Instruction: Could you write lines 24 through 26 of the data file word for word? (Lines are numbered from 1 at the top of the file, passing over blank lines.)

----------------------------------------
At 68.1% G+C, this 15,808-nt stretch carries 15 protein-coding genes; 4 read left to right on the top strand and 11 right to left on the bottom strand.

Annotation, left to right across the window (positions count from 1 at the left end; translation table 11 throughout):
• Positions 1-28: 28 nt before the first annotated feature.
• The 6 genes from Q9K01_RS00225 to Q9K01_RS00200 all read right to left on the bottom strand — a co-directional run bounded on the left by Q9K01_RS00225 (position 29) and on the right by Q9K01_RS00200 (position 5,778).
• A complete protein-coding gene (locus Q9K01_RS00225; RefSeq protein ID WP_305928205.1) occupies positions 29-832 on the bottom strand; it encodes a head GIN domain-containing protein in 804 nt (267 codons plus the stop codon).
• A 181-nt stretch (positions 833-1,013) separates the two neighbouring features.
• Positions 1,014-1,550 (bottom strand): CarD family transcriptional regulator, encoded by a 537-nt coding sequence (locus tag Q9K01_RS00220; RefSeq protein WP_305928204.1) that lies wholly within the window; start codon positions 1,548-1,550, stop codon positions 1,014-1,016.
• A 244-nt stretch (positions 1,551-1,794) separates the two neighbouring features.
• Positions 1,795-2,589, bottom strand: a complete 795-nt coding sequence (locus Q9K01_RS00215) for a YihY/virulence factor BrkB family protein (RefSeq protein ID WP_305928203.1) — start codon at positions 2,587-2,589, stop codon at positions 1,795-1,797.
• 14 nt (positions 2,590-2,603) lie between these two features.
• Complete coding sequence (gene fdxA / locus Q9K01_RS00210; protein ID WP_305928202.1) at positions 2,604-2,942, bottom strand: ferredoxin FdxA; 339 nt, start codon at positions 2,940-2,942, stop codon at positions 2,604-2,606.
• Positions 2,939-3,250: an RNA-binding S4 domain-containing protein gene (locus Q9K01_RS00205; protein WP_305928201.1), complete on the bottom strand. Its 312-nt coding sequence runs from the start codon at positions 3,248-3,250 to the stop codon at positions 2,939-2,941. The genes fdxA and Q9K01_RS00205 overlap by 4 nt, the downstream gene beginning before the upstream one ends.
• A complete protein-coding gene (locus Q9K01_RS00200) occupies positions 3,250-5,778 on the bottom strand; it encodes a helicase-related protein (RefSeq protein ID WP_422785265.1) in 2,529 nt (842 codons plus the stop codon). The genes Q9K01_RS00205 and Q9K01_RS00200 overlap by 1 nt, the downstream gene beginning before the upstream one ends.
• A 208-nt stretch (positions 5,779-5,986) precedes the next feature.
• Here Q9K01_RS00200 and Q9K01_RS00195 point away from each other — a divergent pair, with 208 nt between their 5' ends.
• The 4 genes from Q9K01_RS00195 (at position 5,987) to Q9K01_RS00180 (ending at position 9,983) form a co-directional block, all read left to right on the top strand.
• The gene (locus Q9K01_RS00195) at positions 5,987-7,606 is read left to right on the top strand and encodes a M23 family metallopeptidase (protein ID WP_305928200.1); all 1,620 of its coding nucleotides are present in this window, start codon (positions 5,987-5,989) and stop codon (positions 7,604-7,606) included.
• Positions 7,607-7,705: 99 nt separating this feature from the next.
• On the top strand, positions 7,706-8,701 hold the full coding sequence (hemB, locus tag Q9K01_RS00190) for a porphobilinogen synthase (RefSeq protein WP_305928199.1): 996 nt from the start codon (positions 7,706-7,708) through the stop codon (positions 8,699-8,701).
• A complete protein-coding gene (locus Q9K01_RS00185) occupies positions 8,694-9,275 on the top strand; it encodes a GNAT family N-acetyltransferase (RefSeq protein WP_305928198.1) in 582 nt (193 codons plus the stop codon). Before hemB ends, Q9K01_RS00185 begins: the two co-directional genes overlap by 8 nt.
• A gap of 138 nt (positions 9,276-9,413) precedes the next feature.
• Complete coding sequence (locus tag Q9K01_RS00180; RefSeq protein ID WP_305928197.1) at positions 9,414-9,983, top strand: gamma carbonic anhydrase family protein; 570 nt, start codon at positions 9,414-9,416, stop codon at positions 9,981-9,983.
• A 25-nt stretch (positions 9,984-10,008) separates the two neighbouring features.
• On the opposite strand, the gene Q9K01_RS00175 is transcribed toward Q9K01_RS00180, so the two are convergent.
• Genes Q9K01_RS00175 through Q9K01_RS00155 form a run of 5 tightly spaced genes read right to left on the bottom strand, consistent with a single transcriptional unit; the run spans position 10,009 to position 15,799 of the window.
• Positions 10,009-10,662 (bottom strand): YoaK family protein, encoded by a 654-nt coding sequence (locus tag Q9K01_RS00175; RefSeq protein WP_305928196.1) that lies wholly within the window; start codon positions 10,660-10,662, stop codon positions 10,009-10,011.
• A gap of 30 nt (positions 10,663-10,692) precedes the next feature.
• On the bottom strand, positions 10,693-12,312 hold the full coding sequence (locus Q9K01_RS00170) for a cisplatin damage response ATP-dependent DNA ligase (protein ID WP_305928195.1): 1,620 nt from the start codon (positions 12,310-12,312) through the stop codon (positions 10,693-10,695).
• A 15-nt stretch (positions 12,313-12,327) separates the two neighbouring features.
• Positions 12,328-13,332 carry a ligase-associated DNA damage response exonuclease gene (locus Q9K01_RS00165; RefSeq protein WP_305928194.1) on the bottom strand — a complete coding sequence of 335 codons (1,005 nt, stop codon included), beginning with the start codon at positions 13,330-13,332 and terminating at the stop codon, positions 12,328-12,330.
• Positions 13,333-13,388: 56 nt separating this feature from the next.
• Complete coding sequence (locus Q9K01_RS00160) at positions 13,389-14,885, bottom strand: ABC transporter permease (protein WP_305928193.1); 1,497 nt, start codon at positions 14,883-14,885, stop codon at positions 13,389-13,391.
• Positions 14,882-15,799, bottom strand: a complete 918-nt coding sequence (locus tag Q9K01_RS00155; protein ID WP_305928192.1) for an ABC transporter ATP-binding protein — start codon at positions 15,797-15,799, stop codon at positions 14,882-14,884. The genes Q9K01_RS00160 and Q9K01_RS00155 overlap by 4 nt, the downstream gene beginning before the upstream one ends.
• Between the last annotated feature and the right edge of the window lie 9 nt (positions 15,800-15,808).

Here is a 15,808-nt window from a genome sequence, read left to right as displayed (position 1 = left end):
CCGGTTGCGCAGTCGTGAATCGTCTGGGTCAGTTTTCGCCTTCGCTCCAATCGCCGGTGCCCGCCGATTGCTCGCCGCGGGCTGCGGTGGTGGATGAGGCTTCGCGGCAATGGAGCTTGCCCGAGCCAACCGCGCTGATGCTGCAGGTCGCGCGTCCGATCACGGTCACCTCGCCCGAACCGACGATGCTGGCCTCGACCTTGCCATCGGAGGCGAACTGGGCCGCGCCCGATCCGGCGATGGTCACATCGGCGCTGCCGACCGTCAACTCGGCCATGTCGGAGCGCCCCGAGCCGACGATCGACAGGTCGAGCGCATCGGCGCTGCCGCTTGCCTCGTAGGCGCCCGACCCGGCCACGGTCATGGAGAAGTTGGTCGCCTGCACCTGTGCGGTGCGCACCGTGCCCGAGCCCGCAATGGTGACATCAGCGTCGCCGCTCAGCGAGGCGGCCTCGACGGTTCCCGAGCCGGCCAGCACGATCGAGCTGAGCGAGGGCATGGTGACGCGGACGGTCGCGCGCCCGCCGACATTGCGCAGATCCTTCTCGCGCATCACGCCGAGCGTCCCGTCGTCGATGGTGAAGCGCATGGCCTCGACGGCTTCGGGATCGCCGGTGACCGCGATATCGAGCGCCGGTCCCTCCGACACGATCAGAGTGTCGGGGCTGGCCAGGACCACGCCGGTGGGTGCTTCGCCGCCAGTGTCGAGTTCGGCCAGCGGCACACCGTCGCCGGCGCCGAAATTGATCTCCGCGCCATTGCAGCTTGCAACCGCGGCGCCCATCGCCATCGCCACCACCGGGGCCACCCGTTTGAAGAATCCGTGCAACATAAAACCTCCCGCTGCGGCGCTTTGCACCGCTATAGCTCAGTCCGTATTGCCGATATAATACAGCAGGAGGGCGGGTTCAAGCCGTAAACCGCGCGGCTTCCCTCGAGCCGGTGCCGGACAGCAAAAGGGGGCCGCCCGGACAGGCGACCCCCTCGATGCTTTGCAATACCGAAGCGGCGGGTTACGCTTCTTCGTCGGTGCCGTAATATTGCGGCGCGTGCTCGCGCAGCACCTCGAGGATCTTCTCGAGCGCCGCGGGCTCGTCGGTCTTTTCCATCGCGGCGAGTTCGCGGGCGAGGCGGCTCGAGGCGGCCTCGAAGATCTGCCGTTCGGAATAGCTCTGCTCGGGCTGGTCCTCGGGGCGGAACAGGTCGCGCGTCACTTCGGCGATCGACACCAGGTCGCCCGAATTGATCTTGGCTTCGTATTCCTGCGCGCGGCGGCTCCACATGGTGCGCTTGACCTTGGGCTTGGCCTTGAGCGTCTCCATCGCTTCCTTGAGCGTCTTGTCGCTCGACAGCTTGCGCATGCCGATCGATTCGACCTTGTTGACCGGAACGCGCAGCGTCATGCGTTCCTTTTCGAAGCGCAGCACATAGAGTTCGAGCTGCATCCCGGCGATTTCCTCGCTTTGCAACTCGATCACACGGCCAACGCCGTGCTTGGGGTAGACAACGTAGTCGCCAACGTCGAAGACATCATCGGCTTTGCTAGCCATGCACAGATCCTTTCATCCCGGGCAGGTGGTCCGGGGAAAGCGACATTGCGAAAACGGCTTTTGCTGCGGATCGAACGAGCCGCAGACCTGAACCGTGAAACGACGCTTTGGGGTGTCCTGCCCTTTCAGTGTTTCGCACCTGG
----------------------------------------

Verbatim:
• On the opposite strand, the gene Q9K01_RS00175 is transcribed toward Q9K01_RS00180, so the two are convergent.
• Genes Q9K01_RS00175 through Q9K01_RS00155 form a run of 5 tightly spaced genes read right to left on the bottom strand, consistent with a single transcriptional unit; the run spans position 10,009 to position 15,799 of the window.
• Positions 10,009-10,662 (bottom strand): YoaK family protein, encoded by a 654-nt coding sequence (locus tag Q9K01_RS00175; RefSeq protein WP_305928196.1) that lies wholly within the window; start codon positions 10,660-10,662, stop codon positions 10,009-10,011.